News and media, in their never-ending quest to get more clicks tend to sensationalize AI-related headlines, proclaiming computers will soon replace artists. I think it’s a faulty argument. Sure, AI can create some nice imagery – but we (human creatives) should not treat it as a threat but as a challenge.

Photography did not kill painting. Theatre did not kill books. Movies did not kill theatre. TV did not kill music.

I see two challenges we need to face off with:

  • As artists and creatives, we need to adapt. We need to learn what the new tools can do, and what they cannot. We need to learn how to harness their capabilities to offload simpler tasks to AI and focus on things only a human can do – surprising, unexpected connections, thinking out-of-the-box, inventing, evolving.
  • We need to be better. If you look carefully, you’ll realize the AI art, while competent, is quite basic. It has a limited visual vocabulary and style. Dall-E 2 will draw all these teddy bears on a skateboard and dogs with pilot goggles on – but it won’t really invent anything new. My approach is to think of AI “art” more like AI “crafts”. Not really high art, or even commercial art, but an equivalent of cheapo hallmark postcards or painting-in-a-minute sidewalk canvases. I look at what AI makes and say to myself: OK, that’s the computer’s bar – I gotta make sure mine is way higher.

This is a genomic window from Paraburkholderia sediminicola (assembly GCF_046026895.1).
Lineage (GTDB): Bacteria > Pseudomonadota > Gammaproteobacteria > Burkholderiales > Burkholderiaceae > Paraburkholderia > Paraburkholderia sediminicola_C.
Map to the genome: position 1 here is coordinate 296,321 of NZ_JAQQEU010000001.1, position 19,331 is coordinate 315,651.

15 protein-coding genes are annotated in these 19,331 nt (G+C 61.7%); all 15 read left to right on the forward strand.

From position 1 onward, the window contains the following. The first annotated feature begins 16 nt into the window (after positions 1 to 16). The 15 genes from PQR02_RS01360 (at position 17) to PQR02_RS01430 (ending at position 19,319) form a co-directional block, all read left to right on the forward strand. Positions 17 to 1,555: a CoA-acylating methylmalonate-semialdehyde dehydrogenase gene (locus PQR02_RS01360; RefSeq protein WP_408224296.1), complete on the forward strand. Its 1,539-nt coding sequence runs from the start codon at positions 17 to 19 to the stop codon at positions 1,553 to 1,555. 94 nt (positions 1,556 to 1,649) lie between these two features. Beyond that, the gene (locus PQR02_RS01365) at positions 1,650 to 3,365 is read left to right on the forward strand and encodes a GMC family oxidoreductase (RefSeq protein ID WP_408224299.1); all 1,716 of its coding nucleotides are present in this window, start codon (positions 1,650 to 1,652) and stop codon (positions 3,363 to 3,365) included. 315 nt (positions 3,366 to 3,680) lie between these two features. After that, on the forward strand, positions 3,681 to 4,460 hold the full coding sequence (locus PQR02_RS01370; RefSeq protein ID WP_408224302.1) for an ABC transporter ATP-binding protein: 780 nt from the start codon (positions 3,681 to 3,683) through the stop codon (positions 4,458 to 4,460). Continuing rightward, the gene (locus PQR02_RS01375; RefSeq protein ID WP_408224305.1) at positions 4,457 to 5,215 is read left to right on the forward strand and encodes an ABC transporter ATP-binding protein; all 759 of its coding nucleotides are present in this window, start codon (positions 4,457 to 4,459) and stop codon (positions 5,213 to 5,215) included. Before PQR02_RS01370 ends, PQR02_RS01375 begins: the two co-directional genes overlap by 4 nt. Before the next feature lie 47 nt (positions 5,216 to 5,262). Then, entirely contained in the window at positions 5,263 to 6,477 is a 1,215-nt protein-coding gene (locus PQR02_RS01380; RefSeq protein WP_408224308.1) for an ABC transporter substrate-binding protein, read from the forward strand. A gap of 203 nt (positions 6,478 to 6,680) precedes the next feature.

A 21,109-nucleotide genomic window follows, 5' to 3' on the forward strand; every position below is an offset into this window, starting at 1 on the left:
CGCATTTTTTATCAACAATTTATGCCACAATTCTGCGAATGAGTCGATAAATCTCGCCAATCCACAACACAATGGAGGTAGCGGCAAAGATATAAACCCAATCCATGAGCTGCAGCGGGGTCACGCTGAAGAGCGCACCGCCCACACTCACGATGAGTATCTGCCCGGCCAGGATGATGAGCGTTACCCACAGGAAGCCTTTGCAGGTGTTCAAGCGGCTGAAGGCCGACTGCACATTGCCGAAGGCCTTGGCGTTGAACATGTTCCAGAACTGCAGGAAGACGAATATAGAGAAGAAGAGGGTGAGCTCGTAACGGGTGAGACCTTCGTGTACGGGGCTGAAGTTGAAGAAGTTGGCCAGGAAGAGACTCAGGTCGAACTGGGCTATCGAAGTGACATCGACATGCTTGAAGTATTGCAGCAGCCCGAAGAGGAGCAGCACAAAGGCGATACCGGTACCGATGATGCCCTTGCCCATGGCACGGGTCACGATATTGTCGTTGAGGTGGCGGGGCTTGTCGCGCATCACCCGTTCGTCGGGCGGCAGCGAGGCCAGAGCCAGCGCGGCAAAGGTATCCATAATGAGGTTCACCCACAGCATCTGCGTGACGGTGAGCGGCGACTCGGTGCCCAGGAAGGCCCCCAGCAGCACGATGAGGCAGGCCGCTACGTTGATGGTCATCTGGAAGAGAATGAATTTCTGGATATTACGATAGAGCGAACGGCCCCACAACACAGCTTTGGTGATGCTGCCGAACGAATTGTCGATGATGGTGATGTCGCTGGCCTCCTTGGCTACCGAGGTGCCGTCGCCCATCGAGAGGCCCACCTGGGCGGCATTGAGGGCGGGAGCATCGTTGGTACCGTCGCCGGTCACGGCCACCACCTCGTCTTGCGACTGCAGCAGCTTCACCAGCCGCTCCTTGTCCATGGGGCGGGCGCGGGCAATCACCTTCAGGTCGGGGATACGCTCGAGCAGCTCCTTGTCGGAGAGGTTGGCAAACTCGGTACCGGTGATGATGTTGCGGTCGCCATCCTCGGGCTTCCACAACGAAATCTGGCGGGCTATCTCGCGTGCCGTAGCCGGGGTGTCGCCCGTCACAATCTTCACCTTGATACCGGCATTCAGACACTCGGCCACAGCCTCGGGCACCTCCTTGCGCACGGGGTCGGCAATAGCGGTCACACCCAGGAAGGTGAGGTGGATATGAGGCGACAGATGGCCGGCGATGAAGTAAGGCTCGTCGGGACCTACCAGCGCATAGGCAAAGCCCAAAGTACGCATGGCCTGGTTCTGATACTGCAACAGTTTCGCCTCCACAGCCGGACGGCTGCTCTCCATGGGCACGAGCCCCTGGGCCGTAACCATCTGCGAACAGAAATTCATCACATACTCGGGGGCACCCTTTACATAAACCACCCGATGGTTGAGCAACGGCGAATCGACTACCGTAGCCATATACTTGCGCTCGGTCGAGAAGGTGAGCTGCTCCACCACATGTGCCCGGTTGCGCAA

There always will be a market for below-the-line art and illustration. Dime-a-dozen, risk-averse, safe stuff where all that matters is quantity, not quality. Cool. Who wants to do that stuff anyway. Let AI handle it.

As designers, artists and creatives, this leaves the “top” half of creative arena to us. It’s the half where we take risks. Where we try new things, sometimes succeeding, sometimes failing. Where we push the visual (and sonic) vocabulary to new territories.

It’s now, more than ever that we, the humans need to do what we do best – curate, perfect, innovate and discover.

Rant/manifesto over